Play on the Golden Gate Park Disc Golf Course.
In March 2007, the Golden Gate Park Disc Golf Course opened as the city’s first. Located near 25th Avenue, the tightly wooded, 18-hole course is open to the public and free to play. Just bring your own frisbees and get ready for some challenging shots! If you’re looking for more information on the course and the local disc golf community, check out San Francisco Disc Golf Club.
Picnic in the meadows.
Much of the land in Golden Gate Park is open lawn and sprawling meadow. In these meadows, you can enjoy a picnic, play a game of volleyball, attend community events, host your own event and more. The long list includes about 15 serene spots from the quiet Bunny Meadow behind the Conservatory of Flowers to the spacious Robin Williams Meadow within walking distance of the Herschell-Spillman Carousel.
While exploring Golden Gate Park, don’t be surprised if you catch a glimpse of a huge, shaggy bison. These animals have had a home in Golden Gate Park since 1892. Back then, before San Francisco’s first zoo opened in the 1930s, bison, elk, deer, bear and sheep all had paddocks in the park. Today, the bison are cared for by the San Francisco Zoo but can still be viewed in Golden Gate Park just west of Spreckels Lake along John F. Kennedy Drive.
Cal Academy is the only place in the world to house an aquarium, planetarium, rainforest and natural history museum, as well as innovative programs in scientific research and education—all under one living roof. Exhibits include educational displays on gems and minerals, coral reefs, space, the rainforest and more.
de Young is a landmark art museum that houses collections encompassing American paintings, sculptures and decorative arts, modern and contemporary art, art from Africa, Oceania and the Americas, and textile arts. And it has for more than 100 years! Be sure you make your way all the way up to the Hamon Observation Tower which offers 360-degree views of the city.
The Conservatory of Flowers is the oldest public wood-and-glass conservatory in North America and is constructed in beautiful Victorian style. The interior is home to tropical plants of all kinds, aquatic plants and the famous Amorphophallus Titanum, otherwise known as the corpse flower which blooms only once every few years and emits an odor of rotting flesh.
Located inside the grounds of Golden Gate Park and overlooking Ocean Beach, Beach Chalet is a favorite brewery and restaurant experience in the city for both locals and tourists. In addition to Prime Rib Mondays, Taco Tuesdays and a delectable menu of gourmet comfort food, the team serves their own craft beers, including a new seasonal beer every month.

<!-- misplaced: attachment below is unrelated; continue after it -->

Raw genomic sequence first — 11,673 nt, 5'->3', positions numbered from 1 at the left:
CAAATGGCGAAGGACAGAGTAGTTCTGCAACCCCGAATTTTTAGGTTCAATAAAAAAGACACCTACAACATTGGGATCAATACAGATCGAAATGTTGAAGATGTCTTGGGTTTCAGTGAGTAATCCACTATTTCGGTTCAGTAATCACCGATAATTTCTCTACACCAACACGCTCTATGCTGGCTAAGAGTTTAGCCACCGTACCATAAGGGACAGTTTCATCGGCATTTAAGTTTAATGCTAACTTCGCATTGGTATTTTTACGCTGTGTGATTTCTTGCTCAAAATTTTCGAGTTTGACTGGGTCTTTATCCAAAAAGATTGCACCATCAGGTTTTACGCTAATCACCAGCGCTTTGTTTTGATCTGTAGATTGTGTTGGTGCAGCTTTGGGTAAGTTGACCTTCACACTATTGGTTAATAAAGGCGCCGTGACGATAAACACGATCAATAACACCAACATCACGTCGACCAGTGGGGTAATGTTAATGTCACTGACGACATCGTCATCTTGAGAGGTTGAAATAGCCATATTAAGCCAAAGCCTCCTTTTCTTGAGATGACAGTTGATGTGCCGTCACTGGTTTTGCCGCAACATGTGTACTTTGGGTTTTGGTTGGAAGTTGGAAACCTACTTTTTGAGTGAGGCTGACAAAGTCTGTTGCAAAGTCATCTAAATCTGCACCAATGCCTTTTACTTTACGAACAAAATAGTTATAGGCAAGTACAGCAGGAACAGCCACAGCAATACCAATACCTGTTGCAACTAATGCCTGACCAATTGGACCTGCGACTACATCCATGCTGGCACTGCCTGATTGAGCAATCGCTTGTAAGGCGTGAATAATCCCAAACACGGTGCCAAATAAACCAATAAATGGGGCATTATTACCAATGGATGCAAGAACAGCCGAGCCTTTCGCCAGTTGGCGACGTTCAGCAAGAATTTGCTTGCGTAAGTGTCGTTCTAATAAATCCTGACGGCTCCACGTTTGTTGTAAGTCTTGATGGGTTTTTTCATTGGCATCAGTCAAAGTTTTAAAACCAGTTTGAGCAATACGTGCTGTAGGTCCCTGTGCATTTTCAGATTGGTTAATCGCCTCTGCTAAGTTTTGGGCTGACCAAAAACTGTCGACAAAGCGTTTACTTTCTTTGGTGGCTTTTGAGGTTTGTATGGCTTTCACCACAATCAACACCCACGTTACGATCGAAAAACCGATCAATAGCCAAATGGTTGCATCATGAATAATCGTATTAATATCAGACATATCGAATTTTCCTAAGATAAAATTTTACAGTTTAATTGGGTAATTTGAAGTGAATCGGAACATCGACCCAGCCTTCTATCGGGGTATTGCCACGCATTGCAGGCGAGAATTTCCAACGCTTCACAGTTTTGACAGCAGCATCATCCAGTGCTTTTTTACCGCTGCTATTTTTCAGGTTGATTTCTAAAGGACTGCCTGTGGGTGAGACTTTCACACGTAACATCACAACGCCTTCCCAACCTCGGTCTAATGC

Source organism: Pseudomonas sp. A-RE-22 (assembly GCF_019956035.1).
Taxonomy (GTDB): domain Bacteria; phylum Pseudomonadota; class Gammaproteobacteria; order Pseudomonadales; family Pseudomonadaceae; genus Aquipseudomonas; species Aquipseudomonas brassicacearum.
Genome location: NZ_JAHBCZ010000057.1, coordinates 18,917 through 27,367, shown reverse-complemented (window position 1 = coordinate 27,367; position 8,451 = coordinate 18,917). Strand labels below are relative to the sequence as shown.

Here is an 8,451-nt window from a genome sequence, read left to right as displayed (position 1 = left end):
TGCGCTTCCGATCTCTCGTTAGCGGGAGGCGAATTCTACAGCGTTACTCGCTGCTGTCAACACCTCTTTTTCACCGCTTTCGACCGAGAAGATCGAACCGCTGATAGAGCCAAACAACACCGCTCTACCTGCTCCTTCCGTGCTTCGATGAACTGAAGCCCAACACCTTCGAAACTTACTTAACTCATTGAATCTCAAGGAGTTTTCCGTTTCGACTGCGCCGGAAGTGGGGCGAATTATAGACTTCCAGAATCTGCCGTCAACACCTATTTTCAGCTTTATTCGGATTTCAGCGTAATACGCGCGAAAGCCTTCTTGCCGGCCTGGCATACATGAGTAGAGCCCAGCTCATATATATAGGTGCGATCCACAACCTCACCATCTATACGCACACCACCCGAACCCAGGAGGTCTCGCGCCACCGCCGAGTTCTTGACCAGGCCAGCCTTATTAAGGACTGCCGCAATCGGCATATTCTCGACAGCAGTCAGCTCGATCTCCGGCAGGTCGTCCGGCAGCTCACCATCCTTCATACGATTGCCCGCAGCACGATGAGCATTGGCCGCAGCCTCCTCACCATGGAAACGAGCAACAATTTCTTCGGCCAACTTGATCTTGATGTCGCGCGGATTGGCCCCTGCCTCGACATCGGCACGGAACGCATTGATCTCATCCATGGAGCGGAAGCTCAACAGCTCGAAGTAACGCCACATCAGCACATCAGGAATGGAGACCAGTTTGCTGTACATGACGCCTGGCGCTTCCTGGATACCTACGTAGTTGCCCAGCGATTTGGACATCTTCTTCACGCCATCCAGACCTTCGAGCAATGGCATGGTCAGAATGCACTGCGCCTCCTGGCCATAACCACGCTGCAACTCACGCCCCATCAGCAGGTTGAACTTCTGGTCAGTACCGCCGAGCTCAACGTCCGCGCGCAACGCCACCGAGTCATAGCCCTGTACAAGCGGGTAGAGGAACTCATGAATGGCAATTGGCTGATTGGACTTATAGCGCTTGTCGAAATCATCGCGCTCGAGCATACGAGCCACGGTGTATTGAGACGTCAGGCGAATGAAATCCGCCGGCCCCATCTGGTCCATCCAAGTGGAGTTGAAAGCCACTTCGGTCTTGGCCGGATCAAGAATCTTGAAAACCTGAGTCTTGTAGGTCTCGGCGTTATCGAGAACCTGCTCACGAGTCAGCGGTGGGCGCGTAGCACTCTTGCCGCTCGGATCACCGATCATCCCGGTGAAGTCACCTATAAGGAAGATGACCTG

Established in 1901, this historic 21-court facility hosts professional level tournaments, leagues, camps and recreational play for any visiting tennis players. Begun in April 2019, the facility is undergoing a complete renovation; when completed, the courts will once again be open seven days a week.
Find all the lakes.
Among the diverse landscapes inside Golden Gate Park, you’ll find several lakes and ponds, including the picturesque Chain of Lakes and the Waterfalls of Golden Gate Park. One of the most popular is Stow Lake, where visitors can rent watercraft from Stow Lake Boathouse and enjoy food from the cafe. But the other lakes offer beautiful scenes and plenty of other noteworthy activities, including bird watching, dog walking and nature walks.
The Chain of Lakes consists of three natural lakes and are just a few of the five natural lakes that remain in the park. All the others are man-made.
Play with your dog.
With all the walking trails, meadows and places to explore in Golden Gate Park, dog walking is always a popular activity, but the park also boasts four, off-leash dog play areas! The all-sand dog training area can be found in the northwest corner, and there are others in the northeast corner of the park just off Stanyan Street, in the southeast corner near Kezar Stadium, and in the southwest quadrant.
Stow Lake is a man-made lake in Golden Gate Park that dates all the way back to 1893. Around the banks of the lake, visitors can enjoy hiking, biking, wildlife viewing and picnicking. Through Stow Lake Boathouse, you can also rent rowboats, pedal boats and small electric boats. Then, we recommend fueling up at the Stow Lake Boathouse café.
Tucked away in the northeast section of Golden Gate Park, this horseshoe court was originally developed in the 1920s. Over the years, the court was forgotten and became overgrown, but in 2009, it was cleared of vegetation and debris to become another beloved landmark of the park. Today, anyone can play on the courts and San Francisco Horseshoe Pitching organizes games, tournaments and other events.
Peruse the groves.
In addition to the modern amenities and ornamental landmarks throughout the park, Golden Gate Park has always been defined by its natural landscape, from global gardens to open lawns to forested groves. That long lineup of peaceful groves includes the National AIDS Memorial Grove, the Colonial Trees Grove, the Heroes Grove, the Hoover Redwood Grove, The East Edge, the George Washington Bicentennial Grove and the Oak Woodlands Natural Areas. The Oak Woodlands Natural Areas is located in the northeast corner of Golden Gate Park and is home to some of the oldest coast live oak trees in the city.
The Golden Gate Park Polo Field has an interesting history that dates all the way back to 1906. Throughout more than a century of visitors, hundreds of thousands of cyclists have visited to pedal the track. Other events on the fields include rugby games, concerts and more. To find out when the track is open to cyclists, click here.
Did we miss your favorite activity?
If we missed your favorite thing to do or place to visit in Golden Gate Park, tell us about it in the comments below!